In general, Yellowstone is not nearly as crowded as you might believe. It really is crowded only at key site locations and features, and we can best help you maneuver efficiently through these areas.  Most groups, on average, want some measure of “away from roads” time, but do not want a strenuous hike. It is not necessary to exert yourself strenuously to experience the wonderful values of the National Park.

What is the best season to visit Yellowstone National Park?

Truth be told, there is no “best season.” Some seasons are better for certain experiences and others are not. For example, winter is not the time for watching bears since they are hibernating. Winter is best for big mammals on big landscapes, like wolves. Spring is best for bears, wolves, and overall wildlife diversity, but the weather can be extremely variable. We always keep our fingers crossed for excellent weather. Fall is a season of color and select wildlife sightings associated with breeding.  Fall is “the season of the rut” and is great for watching large grazing animals, both males and females, interacting and courting in complex and dramatic displays. Most visitors come in the summer season, so the roads are busier at that time. The weather is also most accommodating in the summer. Summer is a great season for being at low elevations near rivers, or for being at high elevations where temperatures are cooler.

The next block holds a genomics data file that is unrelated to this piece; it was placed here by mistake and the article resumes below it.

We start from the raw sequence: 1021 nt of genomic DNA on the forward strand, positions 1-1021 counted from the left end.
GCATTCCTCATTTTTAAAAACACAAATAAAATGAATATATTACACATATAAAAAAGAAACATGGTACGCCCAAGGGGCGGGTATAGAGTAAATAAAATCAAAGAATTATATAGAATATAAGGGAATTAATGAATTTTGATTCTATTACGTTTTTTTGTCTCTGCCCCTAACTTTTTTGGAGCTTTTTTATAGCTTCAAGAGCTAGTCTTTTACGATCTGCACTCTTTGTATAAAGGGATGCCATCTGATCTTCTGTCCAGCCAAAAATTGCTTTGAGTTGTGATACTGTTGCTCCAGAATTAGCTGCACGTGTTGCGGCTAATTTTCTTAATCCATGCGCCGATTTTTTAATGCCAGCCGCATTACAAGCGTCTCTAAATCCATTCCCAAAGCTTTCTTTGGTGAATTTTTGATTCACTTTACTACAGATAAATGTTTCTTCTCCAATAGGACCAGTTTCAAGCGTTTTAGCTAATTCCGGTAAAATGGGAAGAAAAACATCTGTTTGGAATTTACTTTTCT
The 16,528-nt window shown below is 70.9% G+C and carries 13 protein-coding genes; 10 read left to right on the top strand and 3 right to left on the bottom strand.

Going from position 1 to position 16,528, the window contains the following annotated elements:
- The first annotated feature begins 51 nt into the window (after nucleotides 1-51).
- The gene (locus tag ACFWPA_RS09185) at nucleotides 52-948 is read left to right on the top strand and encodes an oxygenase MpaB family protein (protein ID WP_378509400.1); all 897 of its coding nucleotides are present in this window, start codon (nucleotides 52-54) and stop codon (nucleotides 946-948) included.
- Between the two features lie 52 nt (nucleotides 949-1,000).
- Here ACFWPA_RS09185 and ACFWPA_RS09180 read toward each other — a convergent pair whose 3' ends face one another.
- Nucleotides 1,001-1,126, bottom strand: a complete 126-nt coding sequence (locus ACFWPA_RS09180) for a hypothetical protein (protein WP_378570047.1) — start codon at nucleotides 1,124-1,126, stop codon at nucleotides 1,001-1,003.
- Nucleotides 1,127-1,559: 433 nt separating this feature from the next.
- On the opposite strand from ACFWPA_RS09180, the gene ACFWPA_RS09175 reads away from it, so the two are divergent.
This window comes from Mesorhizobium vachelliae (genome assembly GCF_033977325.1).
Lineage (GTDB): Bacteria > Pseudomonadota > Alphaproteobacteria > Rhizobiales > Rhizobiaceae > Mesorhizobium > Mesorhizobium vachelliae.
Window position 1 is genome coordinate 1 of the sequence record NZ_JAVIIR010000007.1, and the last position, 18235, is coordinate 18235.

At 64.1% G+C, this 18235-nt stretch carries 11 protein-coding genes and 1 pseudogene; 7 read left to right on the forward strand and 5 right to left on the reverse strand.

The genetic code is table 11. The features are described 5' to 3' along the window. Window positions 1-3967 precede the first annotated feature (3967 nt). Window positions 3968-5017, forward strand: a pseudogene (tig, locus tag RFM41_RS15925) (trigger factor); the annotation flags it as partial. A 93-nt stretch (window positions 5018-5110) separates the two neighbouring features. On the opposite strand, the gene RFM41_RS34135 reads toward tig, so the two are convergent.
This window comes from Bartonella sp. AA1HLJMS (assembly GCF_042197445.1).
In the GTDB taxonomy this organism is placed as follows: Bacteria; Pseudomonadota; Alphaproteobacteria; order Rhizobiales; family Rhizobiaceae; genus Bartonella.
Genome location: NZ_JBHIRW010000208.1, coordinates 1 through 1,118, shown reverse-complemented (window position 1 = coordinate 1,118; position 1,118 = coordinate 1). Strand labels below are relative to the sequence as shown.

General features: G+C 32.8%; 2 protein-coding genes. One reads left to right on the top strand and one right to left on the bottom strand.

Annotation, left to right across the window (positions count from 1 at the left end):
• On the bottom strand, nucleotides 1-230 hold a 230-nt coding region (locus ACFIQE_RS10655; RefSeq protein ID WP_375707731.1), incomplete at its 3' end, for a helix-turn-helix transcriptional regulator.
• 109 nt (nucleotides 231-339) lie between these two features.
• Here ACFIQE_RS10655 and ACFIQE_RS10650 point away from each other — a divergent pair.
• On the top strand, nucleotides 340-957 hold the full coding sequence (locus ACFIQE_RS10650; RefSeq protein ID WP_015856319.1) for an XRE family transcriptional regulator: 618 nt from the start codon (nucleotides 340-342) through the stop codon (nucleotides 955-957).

How cold does it get?

Average daytime temperatures in mid-winter are about 20’F to 30’F. Winter nighttime temperatures may be less than 10’F. Average summer temperatures may be in the 80’s with lows in the 40’s. These are averages, so keep in mind, the range of temperatures can be quite a bit more dramatic. The best way to deal with this range of temperatures is to have a layered garment system such as: windproof jacket, vest, sweater, heavy shirt and undergarments. One rule of thumb: even in summer, consider bringing one more layer than you expect to need. Of course, in all seasons: hat, sunglasses, sunscreen and sturdy walking shoes are best. Rain gear is also a good idea.

What type of footwear is best?

Footwear is sometimes governed by activity. In general, footwear should be sturdy, broken-in walking shoes. In summer, light hiking shoes are good for day hikes and general touring. Heavier boots are better for backpacking. Snow boots, “Sorel” style with rubber bottom and leather upper, are best for winter conditions.  See your trip confirmation for the best recommendations based on your chosen activity.

Will I be allowed to bring firearms on safari or in the backcountry?

We do not permit firearms on any of our tours.  Non-compliance will result in immediate termination of your tour without a refund.  Thank you for understanding.

Where should I stay?

If you’ve booked a multi-day tour, not to worry, your accommodations during the tour will be taken care of.  For overnight stays prior to your departure and before you depart for home, we recommend finding lodging in Bozeman, Livingston, Gardiner or Mammoth.